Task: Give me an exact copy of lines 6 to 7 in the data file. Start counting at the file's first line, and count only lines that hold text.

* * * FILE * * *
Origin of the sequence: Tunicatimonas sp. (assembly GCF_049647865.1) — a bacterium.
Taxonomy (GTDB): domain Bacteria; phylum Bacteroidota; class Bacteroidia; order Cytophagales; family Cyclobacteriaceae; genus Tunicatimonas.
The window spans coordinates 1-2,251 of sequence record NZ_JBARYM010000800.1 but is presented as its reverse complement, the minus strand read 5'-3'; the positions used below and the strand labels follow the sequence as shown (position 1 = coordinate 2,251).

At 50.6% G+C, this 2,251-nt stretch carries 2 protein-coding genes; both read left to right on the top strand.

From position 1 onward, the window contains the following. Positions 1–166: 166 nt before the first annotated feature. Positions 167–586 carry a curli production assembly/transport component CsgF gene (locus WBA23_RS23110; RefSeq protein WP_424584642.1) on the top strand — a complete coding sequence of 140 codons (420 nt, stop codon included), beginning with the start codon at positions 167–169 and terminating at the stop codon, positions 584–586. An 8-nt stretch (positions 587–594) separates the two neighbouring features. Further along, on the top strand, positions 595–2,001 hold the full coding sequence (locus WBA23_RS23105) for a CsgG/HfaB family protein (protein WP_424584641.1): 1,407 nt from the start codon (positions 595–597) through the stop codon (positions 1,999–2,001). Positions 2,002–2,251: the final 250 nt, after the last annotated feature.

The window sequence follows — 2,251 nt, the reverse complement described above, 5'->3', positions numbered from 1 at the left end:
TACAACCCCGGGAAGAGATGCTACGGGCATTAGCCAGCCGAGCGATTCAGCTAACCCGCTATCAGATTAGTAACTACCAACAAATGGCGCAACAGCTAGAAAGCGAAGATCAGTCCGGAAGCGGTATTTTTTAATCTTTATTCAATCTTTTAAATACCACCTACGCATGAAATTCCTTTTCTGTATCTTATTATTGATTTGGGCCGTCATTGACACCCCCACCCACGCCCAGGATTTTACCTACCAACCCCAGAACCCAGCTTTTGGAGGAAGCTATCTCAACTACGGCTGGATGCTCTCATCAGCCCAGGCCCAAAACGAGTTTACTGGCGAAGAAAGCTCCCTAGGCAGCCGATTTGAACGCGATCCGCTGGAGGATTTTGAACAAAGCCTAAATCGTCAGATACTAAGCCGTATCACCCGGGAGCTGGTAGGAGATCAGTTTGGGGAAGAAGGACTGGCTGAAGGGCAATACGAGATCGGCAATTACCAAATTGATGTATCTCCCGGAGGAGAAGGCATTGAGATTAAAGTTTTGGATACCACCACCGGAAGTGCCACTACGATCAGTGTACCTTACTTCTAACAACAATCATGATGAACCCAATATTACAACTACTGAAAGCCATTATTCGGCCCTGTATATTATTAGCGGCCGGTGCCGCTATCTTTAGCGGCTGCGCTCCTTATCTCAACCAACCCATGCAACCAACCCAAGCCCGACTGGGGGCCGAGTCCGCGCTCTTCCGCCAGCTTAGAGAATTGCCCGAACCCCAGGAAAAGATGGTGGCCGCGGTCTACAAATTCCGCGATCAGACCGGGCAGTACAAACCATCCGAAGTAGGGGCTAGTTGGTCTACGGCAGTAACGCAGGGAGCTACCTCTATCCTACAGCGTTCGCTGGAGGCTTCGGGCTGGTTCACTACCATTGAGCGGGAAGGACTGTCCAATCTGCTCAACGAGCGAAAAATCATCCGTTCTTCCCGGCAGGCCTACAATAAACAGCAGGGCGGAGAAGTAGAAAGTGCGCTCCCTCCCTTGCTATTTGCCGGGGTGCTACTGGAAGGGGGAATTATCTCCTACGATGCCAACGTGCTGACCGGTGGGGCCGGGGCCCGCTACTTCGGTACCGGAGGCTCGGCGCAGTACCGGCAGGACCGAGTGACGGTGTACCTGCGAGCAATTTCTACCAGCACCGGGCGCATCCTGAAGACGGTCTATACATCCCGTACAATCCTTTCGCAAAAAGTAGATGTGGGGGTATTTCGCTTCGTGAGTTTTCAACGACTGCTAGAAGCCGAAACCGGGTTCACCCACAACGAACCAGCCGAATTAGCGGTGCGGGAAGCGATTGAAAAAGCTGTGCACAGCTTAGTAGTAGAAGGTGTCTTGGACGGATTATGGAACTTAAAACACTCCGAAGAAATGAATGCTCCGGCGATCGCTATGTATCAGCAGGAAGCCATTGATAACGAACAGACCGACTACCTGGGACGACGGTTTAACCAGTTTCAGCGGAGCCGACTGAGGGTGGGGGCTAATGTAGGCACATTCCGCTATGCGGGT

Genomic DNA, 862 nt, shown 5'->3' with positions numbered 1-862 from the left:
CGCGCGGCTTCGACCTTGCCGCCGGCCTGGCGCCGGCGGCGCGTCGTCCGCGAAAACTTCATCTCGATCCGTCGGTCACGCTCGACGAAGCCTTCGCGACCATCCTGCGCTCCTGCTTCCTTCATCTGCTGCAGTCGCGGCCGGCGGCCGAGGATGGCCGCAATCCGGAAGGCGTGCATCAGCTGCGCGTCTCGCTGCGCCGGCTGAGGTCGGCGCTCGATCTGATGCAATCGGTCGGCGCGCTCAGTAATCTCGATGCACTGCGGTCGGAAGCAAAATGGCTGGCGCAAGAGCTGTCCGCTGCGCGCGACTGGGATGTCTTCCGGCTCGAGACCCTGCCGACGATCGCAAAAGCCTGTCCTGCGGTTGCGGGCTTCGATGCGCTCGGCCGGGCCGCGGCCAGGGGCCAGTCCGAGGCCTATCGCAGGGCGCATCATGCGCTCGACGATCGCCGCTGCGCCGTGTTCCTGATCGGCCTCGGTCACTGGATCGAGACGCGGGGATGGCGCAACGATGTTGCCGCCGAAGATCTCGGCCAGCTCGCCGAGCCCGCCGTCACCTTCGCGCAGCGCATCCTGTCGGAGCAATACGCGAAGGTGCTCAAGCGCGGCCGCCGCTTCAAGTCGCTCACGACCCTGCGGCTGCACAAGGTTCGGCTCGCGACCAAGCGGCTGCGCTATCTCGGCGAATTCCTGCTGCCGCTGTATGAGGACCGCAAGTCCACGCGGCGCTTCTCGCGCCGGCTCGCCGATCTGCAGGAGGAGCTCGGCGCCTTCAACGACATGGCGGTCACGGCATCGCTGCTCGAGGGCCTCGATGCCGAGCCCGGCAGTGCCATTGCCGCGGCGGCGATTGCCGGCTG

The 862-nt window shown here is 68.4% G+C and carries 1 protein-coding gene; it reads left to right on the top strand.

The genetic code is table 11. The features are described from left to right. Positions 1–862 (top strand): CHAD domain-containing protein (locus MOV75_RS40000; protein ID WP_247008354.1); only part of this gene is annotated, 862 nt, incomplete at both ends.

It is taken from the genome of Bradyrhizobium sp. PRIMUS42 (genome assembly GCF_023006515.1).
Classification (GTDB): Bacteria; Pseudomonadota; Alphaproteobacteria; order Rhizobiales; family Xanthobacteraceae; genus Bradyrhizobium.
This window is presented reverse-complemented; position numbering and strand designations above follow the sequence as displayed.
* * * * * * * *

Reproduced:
The window sequence follows — 2,251 nt, the reverse complement described above, 5'->3', positions numbered from 1 at the left end:
TACAACCCCGGGAAGAGATGCTACGGGCATTAGCCAGCCGAGCGATTCAGCTAACCCGCTATCAGATTAGTAACTACCAACAAATGGCGCAACAGCTAGAAAGCGAAGATCAGTCCGGAAGCGGTATTTTTTAATCTTTATTCAATCTTTTAAATACCACCTACGCATGAAATTCCTTTTCTGTATCTTATTATTGATTTGGGCCGTCATTGACACCCCCACCCACGCCCAGGATTTTACCTACCAACCCCAGAACCCAGCTTTTGGAGGAAGCTATCTCAACTACGGCTGGATGCTCTCATCAGCCCAGGCCCAAAACGAGTTTACTGGCGAAGAAAGCTCCCTAGGCAGCCGATTTGAACGCGATCCGCTGGAGGATTTTGAACAAAGCCTAAATCGTCAGATACTAAGCCGTATCACCCGGGAGCTGGTAGGAGATCAGTTTGGGGAAGAAGGACTGGCTGAAGGGCAATACGAGATCGGCAATTACCAAATTGATGTATCTCCCGGAGGAGAAGGCATTGAGATTAAAGTTTTGGATACCACCACCGGAAGTGCCACTACGATCAGTGTACCTTACTTCTAACAACAATCATGATGAACCCAATATTACAACTACTGAAAGCCATTATTCGGCCCTGTATATTATTAGCGGCCGGTGCCGCTATCTTTAGCGGCTGCGCTCCTTATCTCAACCAACCCATGCAACCAACCCAAGCCCGACTGGGGGCCGAGTCCGCGCTCTTCCGCCAGCTTAGAGAATTGCCCGAACCCCAGGAAAAGATGGTGGCCGCGGTCTACAAATTCCGCGATCAGACCGGGCAGTACAAACCATCCGAAGTAGGGGCTAGTTGGTCTACGGCAGTAACGCAGGGAGCTACCTCTATCCTACAGCGTTCGCTGGAGGCTTCGGGCTGGTTCACTACCATTGAGCGGGAAGGACTGTCCAATCTGCTCAACGAGCGAAAAATCATCCGTTCTTCCCGGCAGGCCTACAATAAACAGCAGGGCGGAGAAGTAGAAAGTGCGCTCCCTCCCTTGCTATTTGCCGGGGTGCTACTGGAAGGGGGAATTATCTCCTACGATGCCAACGTGCTGACCGGTGGGGCCGGGGCCCGCTACTTCGGTACCGGAGGCTCGGCGCAGTACCGGCAGGACCGAGTGACGGTGTACCTGCGAGCAATTTCTACCAGCACCGGGCGCATCCTGAAGACGGTCTATACATCCCGTACAATCCTTTCGCAAAAAGTAGATGTGGGGGTATTTCGCTTCGTGAGTTTTCAACGACTGCTAGAAGCCGAAACCGGGTTCACCCACAACGAACCAGCCGAATTAGCGGTGCGGGAAGCGATTGAAAAAGCTGTGCACAGCTTAGTAGTAGAAGGTGTCTTGGACGGATTATGGAACTTAAAACACTCCGAAGAAATGAATGCTCCGGCGATCGCTATGTATCAGCAGGAAGCCATTGATAACGAACAGACCGACTACCTGGGACGACGGTTTAACCAGTTTCAGCGGAGCCGACTGAGGGTGGGGGCTAATGTAGGCACATTCCGCTATGCGGGT